Ahead of the finale of Mrs Wilson, her most personal project yet, the actress speaks to Stylist.co.uk about how the miniseries has brought her family together.
In June, a few weeks after filming finished on the gruelling nine week shoot for Mrs Wilson, Ruth Wilson and the extended Wilson clan gathered in Southhampton.
It was there that Ruth’s grandfather Alec lived with Gladys, the first of his four wives, and it was there that he was buried. And so it was there, then, that the extended Wilson family, sprawled across Alec’s four marriages and seven children, decided to come together to watch the miniseries that Ruth had produced and starred in about their family’s unique history. There was champagne and speeches and a party atmosphere. And then there was the opening of a floodgate of emotion.
“There were three or four minutes of silence at the end and everybody was crying,” Ruth recalls. “In a good way!” she adds quickly. “It felt like this amazing sharing of secrets and this experience which had united us all. Cousins were hugging uncles. From all different places, we had all found each other.”
A photograph of the 45 living Wilson family members was taken that day to be screened at the end of the miniseries, and Ruth admits that looking at it brings her to tears. “My grandmother never knew that we all met,” she explains. “She died 12 years ago. I wonder what she would have thought of it… I find it incredibly moving.”
The third and final episode of Mrs Wilson airs tonight, the completion of Ruth’s deeply personal miniseries about her grandmother Alison’s relationship with the husband she knew as Alec. They met while working together at MI6, when she was 21 and he was 48, living in London and raising two sons Gordon, Ruth’s uncle and Nigel, Ruth’s father.
After Alec died in 1963 of a heart attack, Alison discovered that he had three other wives, five other children, and that he had misled her about the nature of his work with MI6, his age, his income streams and even his name. (On his marriage certificate to his first wife he is listed as Alexander. Ruth and her family refer to him as Alec.) Alison kept these secrets until just before her death in 2006, when she bequeathed her sons the memoir she had written about their father.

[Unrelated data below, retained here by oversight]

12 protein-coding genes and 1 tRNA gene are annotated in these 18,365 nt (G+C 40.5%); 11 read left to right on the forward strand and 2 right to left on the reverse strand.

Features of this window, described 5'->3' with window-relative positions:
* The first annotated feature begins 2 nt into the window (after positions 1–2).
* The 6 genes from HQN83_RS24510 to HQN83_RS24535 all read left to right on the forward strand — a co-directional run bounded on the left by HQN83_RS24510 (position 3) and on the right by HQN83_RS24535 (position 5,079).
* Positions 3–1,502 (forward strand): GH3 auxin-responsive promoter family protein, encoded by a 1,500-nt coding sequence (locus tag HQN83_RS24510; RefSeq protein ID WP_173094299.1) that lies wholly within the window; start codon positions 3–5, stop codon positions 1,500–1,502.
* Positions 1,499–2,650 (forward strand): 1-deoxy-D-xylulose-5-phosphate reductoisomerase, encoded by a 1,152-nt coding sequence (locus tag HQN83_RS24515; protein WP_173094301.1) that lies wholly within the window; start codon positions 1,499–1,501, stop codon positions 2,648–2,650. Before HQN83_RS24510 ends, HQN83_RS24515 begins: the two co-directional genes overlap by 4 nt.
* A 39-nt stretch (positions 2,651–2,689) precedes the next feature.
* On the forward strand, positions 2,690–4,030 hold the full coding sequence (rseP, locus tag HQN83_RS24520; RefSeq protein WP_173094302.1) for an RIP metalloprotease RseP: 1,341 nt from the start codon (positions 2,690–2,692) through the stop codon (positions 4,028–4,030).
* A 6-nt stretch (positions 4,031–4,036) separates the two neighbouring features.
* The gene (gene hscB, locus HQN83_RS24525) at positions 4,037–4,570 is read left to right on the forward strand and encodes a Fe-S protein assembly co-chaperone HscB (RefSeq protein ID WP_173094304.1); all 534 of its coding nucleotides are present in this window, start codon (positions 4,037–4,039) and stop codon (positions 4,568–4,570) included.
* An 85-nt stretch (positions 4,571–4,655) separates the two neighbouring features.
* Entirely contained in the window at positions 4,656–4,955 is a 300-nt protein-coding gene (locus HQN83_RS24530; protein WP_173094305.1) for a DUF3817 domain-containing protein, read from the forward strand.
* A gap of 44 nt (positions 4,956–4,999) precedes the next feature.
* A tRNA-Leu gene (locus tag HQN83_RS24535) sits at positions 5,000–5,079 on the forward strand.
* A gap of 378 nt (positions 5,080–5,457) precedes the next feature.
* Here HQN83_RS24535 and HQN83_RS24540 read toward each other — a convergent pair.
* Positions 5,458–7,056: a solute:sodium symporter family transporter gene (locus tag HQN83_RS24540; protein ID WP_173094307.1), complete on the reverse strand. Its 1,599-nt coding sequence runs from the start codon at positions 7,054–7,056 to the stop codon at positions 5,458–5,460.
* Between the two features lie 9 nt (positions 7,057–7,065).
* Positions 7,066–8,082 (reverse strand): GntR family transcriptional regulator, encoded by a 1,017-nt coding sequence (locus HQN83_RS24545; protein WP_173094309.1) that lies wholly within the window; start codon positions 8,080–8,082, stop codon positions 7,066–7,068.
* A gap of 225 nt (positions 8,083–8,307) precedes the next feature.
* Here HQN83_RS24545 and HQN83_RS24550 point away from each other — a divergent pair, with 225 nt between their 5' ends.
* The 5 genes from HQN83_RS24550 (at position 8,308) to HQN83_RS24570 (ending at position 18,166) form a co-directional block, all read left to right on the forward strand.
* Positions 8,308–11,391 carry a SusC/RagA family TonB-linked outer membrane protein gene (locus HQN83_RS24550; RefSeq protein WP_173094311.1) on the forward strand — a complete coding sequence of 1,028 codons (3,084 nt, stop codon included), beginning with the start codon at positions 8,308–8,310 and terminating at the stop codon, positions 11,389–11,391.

The following year all of the Wilson children and grandchildren met for the first time, and have stayed in contact ever since. Within Ruth’s family, at least, the story has always been “vaguely funny, weirdly, because it’s so absurd.” So much so, that for the last decade Ruth’s immediate family had told her it would make a fantastic television show.
Mrs Wilson focusses on Alison’s story, with Ruth starring as her own grandmother. But Ruth consulted Alec’s four surviving children every step of the way, she says. “They read scripts,” Ruth says. “I made sure they were all happy with what we were doing and how we were dramatising various members of their family.”
As a result, Ruth has never felt closer to her relatives. “I feel so close to my grandmother and to my dad and my uncle,” she says. “Having to get underneath their experience and to live and breathe it every day I’ve had much more empathy and understanding of who they were and are.”
She recounts the enormous connection she felt with Otto Farrant, the actor who plays a teenage version of her father in the miniseries. “It was so weird, I felt such affection for those boys it was really interesting. There were many moments where I felt something passing through me when I was sitting in my grandmother’s experience.”
Like her spirit? “I dunno if I believe in anything, but definitely I’ve felt her within me and looking over and me during [the making of] it,” Ruth says.
To that end, it was important that Mrs Wilson never blames Alec (played in the series by a raffish Iain Glen) or Alison for the decisions that they make. “People might be amazed but it’s true, you can still love a man who has acted so horrifically in so many ways seemingly with no reason,” Ruth explains. “She wasn’t destroyed by a bad man. She was strong enough and she came through. Other people might question it but that’s for them to judge. I didn’t want to judge her feelings, I just wanted to portray them.”
Now that the miniseries is coming to an end, Ruth’s overwhelming emotion is one of release. “I’m still processing it,” she says. “It’s been really hard, actually [to get out of it]. During it was really tough, too. I didn’t want to be looked at on the screen. It was a very odd experience.”
Next, she’ll be in the BBC’s His Dark Materials miniseries as the dastardly Marisa Coulter before heading to New York to play Cordelia opposite Glenda Jackson’s King Lear on Broadway. “[Mrs Wilson] does feel like an ultimate thing to do,” she laughs. “Performance wise, I don’t know how I can match it, really.”
Yes, she’s “dead chuffed” with the series’ critical acclaim, but mostly she’s proud of how the drama has helped relieve some of the shame within her family and bring its disparate members together.
“Strangely, within our family there isn’t a huge amount of anger,” she says. “For me, there’s a lot of hope in this story. Our family has found each other, and all the suffering and the betrayal led to a family unity… I think of my grandmother’s hope for forgiveness, of good coming from bad. I think that has happened.”
The third and final episode of Mrs Wilson will air on BBC One at 9PM tonight. The full miniseries is also available on BBC iPlayer.
Images: BBC/©WP Films Ltd